Cerebellar neurons lacking complex gangliosides degenerate in the presence of depolarizing levels of potassium
PublisherThe National Academy of Sciences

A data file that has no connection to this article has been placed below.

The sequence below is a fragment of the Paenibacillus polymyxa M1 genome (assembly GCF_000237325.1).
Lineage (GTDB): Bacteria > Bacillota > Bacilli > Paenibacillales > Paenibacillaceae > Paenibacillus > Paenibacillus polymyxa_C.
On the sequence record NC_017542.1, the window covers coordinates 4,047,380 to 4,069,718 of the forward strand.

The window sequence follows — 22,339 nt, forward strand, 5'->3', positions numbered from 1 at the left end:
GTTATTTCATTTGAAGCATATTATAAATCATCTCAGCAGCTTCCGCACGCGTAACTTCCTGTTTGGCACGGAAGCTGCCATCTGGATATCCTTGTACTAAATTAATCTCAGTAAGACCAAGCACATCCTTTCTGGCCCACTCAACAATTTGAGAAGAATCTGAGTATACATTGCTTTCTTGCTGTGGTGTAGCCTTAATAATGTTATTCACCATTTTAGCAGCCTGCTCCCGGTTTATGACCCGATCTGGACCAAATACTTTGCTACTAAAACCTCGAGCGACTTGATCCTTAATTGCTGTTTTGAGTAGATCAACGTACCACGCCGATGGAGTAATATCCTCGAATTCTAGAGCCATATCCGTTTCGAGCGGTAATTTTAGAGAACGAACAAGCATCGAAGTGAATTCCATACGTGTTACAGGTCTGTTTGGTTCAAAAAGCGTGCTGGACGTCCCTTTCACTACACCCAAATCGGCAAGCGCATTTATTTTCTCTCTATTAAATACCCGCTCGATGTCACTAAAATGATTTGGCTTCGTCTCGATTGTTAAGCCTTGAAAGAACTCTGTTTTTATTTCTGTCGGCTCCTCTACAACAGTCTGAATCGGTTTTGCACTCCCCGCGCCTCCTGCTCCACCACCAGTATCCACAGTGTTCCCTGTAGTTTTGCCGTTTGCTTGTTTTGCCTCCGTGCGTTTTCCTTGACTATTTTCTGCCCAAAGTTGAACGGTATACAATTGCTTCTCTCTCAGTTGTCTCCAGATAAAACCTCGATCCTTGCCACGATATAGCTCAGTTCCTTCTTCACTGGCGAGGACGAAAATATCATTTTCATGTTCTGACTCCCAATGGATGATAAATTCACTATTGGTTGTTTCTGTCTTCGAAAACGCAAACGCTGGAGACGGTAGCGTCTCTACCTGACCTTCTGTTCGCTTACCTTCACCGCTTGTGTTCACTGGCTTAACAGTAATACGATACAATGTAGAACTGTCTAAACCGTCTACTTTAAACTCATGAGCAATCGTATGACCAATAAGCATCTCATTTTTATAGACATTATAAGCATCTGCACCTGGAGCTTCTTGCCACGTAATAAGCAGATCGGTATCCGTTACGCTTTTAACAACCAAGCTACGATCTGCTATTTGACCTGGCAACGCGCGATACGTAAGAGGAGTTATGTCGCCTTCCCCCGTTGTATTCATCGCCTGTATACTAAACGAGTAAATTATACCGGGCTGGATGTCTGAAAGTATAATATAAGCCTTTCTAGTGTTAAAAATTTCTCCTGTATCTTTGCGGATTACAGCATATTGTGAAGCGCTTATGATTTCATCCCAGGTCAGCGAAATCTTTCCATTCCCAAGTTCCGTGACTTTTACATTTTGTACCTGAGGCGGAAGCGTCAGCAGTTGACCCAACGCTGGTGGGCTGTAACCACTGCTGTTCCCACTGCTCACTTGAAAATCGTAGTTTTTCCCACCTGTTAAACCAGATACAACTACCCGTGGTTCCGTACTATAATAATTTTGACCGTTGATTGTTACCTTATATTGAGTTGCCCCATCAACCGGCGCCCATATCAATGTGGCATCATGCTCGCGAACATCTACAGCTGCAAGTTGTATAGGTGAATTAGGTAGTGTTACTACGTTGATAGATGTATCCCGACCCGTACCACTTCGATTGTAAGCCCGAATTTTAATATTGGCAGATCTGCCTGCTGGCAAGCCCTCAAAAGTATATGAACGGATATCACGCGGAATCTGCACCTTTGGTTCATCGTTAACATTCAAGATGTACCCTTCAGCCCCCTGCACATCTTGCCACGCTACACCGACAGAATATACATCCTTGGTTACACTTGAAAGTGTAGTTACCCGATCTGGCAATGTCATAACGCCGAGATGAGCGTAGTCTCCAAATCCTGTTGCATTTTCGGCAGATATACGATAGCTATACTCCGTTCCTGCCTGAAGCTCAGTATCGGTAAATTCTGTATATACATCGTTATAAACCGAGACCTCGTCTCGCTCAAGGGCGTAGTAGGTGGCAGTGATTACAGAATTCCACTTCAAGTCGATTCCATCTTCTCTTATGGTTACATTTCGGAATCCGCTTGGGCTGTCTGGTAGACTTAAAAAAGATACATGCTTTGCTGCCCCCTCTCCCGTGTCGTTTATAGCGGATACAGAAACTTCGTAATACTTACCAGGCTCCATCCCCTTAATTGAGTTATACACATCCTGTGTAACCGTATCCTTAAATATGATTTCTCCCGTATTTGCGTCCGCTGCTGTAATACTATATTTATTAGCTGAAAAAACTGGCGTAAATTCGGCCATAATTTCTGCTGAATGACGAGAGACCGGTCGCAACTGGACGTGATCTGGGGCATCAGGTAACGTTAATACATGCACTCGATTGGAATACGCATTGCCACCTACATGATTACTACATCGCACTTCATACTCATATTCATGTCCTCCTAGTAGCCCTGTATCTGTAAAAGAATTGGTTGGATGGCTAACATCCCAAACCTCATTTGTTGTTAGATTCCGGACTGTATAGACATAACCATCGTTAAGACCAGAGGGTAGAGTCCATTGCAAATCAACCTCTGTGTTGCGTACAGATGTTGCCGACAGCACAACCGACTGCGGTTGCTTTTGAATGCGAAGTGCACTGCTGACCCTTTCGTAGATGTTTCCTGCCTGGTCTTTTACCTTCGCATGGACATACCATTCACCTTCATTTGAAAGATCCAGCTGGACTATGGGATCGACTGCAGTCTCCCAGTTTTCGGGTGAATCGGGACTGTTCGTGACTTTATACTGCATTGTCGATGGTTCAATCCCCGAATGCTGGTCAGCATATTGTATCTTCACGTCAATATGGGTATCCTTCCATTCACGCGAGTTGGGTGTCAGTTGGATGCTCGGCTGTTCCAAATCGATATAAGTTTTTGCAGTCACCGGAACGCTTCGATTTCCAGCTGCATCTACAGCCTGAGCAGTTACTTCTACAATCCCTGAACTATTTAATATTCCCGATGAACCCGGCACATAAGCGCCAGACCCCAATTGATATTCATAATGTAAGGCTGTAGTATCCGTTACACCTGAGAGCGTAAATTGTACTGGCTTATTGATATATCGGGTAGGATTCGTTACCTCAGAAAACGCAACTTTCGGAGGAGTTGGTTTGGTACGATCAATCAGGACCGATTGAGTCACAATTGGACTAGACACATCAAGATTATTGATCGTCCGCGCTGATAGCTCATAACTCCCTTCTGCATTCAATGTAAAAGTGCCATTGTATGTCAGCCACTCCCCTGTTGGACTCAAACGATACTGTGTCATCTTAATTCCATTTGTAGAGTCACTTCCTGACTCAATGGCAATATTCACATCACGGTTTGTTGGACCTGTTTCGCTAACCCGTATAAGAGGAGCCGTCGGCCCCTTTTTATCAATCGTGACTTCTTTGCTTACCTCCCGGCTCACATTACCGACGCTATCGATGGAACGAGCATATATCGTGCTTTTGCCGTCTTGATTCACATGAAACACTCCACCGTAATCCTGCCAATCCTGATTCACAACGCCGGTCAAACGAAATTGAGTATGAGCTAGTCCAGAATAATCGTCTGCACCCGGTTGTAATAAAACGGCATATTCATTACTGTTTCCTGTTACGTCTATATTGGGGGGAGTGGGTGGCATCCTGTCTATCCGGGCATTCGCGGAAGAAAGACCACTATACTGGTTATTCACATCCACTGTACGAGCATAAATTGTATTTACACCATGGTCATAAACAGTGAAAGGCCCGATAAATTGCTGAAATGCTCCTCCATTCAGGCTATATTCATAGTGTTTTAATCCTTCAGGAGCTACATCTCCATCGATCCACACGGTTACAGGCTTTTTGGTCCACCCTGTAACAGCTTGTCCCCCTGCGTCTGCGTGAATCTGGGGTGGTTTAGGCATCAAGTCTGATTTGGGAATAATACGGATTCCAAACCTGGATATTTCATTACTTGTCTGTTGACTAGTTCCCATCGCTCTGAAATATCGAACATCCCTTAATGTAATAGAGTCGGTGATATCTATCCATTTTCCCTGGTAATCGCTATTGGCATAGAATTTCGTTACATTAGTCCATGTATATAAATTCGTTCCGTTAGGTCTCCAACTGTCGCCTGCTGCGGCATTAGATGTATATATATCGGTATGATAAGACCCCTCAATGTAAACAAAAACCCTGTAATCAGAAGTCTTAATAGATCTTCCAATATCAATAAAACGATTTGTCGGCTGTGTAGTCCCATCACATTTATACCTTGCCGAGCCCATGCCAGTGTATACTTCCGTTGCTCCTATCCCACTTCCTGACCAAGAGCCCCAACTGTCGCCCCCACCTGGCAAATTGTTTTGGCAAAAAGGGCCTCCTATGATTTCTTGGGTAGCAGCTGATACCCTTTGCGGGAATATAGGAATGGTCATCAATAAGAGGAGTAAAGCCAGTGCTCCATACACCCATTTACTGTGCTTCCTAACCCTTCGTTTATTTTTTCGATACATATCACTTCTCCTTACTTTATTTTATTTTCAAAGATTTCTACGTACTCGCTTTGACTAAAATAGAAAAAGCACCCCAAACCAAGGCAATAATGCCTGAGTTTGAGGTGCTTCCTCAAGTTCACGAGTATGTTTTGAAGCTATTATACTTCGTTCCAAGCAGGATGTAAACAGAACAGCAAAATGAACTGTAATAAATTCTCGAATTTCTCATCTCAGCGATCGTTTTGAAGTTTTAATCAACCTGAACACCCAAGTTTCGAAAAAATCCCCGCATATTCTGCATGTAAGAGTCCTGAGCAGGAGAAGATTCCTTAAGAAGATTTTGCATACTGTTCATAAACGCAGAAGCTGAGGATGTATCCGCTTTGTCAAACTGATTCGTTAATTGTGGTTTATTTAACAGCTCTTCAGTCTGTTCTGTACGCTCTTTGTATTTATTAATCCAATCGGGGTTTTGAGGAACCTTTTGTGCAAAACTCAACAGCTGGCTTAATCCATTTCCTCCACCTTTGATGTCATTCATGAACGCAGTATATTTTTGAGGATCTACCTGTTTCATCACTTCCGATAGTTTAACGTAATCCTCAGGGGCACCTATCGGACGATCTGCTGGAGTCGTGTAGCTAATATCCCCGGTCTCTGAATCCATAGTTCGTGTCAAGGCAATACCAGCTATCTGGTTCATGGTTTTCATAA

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DescriptionMice engineered to lack GM2/GD2 synthase (GalNAc-T), with resultant deficit of GM2, GD2, and all gangliotetraose gangliosides, were originally described as showing a relatively normal phenotype with only a slight reduction in nerve conduction. However, a subsequent study showed that similar animals suffer axonal degeneration, myelination defects, and impaired motor coordination. We have examined the behavior of cerebellar granule neurons from these neonatal knockouts in culture and have found evidence of impaired capacity for Ca(2+) regulation. These cells showed relatively normal behavior when grown in the presence of physiological or moderately elevated K(+) but gradually degenerated in the presence of high K(+). This degeneration in depolarizing medium was accompanied by progressive elevation of intracellular calcium and onset of apoptosis, phenomena not observed with normal cells. No differences were detected in cells from normal vs. heterozygous mice. These findings suggest that neurons from GalNAc-T knockout mice are lacking a calcium regulatory mechanism that is modulated by one or more of the deleted gangliosides, and they support the hypothesis that maintenance of calcium homeostasis is one function of complex gangliosides during, and perhaps subsequent to, neuronal development.
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